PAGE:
It was in October that Dasarathi Lahajar, a 26-year-old youth from Khandidanguriguda village in Kalahandi district, one of Odisha’s migration-prone districts, went to Mahbubnagar in Telangana. He went with 17 persons from his village to work in a brick kiln.
Lahajar dropped out of school and started working as a daily-wage labourer when he was 15 to support his family. “To repay the loan my father had taken for my sister’s wedding, I started migrating to other states to work at construction sites,” said Lahajar.
There are many like Lahajar who migrate to other states for labour work. Distress migration is rampant in the western parts of Odisha. While villagers migrate with the hope of making a better living, what greets them at the destination sites are arduous working conditions, extremely low wages and bonded labour.
When a middleman took Lahajar and the others, he promised them work at construction sites in Rayagada district for a month and offered Rs 2,000 per person, with a weekly pay of Rs 400 to each family. But on reaching Rayagada, he took them to Kantabanji, a small town from where migrants travel in trains to neighbouring states.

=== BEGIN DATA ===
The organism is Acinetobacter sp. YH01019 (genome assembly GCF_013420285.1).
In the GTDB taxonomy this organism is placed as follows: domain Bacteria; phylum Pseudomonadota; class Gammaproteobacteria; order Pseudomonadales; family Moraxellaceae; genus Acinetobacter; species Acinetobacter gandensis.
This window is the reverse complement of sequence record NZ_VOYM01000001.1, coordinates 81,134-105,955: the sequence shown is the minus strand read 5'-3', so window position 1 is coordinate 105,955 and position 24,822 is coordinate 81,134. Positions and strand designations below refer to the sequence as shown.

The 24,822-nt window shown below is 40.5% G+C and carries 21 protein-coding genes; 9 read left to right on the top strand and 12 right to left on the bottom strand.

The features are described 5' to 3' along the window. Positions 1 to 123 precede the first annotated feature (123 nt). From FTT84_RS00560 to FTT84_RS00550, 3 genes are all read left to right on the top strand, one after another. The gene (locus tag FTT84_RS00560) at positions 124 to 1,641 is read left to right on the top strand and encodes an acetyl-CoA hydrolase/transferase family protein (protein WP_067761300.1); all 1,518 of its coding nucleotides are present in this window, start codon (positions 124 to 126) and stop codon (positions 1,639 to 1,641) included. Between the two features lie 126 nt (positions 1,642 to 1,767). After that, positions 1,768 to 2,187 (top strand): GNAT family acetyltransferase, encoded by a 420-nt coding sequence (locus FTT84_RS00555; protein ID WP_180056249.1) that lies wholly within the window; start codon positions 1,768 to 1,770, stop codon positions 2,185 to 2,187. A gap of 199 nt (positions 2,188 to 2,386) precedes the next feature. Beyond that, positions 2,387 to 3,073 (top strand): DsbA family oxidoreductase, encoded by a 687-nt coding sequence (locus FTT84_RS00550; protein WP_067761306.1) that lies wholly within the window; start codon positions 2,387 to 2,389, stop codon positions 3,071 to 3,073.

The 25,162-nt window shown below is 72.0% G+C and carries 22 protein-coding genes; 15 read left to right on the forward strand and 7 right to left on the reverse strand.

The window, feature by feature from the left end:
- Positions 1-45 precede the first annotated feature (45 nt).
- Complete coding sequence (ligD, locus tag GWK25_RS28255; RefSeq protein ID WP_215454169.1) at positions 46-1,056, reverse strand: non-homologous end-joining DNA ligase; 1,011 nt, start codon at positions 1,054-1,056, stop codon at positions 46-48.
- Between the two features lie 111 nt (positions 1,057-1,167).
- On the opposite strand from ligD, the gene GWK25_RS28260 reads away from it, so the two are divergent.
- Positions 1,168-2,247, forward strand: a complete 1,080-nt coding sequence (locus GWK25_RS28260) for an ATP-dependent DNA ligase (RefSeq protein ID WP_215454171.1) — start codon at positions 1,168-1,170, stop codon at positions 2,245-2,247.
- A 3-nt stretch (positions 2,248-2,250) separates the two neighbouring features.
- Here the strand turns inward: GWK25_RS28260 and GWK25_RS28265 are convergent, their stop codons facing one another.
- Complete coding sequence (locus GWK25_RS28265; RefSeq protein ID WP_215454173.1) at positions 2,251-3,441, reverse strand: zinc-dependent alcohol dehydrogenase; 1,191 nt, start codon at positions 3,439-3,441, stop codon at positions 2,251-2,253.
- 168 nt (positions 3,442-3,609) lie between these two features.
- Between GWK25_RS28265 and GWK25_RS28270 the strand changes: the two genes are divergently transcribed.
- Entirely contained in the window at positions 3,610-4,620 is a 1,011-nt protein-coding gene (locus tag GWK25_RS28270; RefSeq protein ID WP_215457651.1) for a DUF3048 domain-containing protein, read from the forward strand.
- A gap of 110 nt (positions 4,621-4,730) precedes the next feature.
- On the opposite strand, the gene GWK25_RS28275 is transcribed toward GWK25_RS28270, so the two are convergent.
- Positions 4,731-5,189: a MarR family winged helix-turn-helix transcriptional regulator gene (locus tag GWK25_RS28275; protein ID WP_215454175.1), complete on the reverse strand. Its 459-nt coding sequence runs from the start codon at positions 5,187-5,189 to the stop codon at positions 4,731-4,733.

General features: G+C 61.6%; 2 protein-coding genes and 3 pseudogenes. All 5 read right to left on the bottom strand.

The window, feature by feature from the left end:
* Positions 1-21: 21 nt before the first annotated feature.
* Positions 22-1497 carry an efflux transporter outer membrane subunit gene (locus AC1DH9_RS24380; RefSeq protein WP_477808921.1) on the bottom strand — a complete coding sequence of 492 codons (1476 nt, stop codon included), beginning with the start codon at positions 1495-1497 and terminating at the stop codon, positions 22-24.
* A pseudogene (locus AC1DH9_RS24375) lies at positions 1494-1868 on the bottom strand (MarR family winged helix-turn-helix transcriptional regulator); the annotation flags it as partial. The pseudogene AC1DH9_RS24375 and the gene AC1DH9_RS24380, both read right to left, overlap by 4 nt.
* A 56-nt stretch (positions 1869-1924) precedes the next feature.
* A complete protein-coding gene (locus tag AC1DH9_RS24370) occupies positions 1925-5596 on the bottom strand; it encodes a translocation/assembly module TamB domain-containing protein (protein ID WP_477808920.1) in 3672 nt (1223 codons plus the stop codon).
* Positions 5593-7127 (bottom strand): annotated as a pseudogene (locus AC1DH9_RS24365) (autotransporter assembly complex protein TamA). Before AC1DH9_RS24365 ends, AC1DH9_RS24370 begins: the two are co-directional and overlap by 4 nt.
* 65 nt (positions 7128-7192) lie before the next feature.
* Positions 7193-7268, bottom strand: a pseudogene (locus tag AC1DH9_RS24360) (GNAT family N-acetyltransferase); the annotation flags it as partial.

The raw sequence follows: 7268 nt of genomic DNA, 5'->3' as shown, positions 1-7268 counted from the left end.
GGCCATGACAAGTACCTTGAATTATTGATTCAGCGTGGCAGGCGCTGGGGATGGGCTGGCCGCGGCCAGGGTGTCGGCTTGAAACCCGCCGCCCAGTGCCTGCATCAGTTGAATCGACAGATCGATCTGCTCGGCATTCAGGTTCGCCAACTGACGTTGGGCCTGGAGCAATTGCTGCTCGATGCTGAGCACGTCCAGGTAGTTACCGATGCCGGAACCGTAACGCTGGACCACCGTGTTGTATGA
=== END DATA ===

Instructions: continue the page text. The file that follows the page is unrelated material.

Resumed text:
“From Kantabanji, he took us to Mahbubnagar in Telangana and forced us to work in a brick kiln,” Lahajar told VillageSquare.in. As the workers had already taken advances from the middleman to meet household expenses, they agreed to work as loaders. However, things started to change after a few days. They were forced to work for long hours and even women and children were not spared.
When the workers opposed working for such long hours, the supervisor started abusing and harassing them. “He would beat us and force us to work without food and rest,” Keturam Majhi told VillageSquare.in. “The owner of the kiln also threatened us of dire consequences if we informed anyone.”
The owner had taken away their mobile phones. But one of the labourers who had hidden his mobile phone informed a social activist in their village. The activist enlisted the help of the district administration and rescued all the labourers who were working under bondage in the kiln for more than a month.
No Bonded Labour, But No Work Either
After being rescued from bondage, the villagers, mostly young people, were back in Khandidanguriguda, but without work. A few women went to fields to work as farm labourers, leaving their children with older women. As the government daycare centre is far from the village, children are deprived of food and education.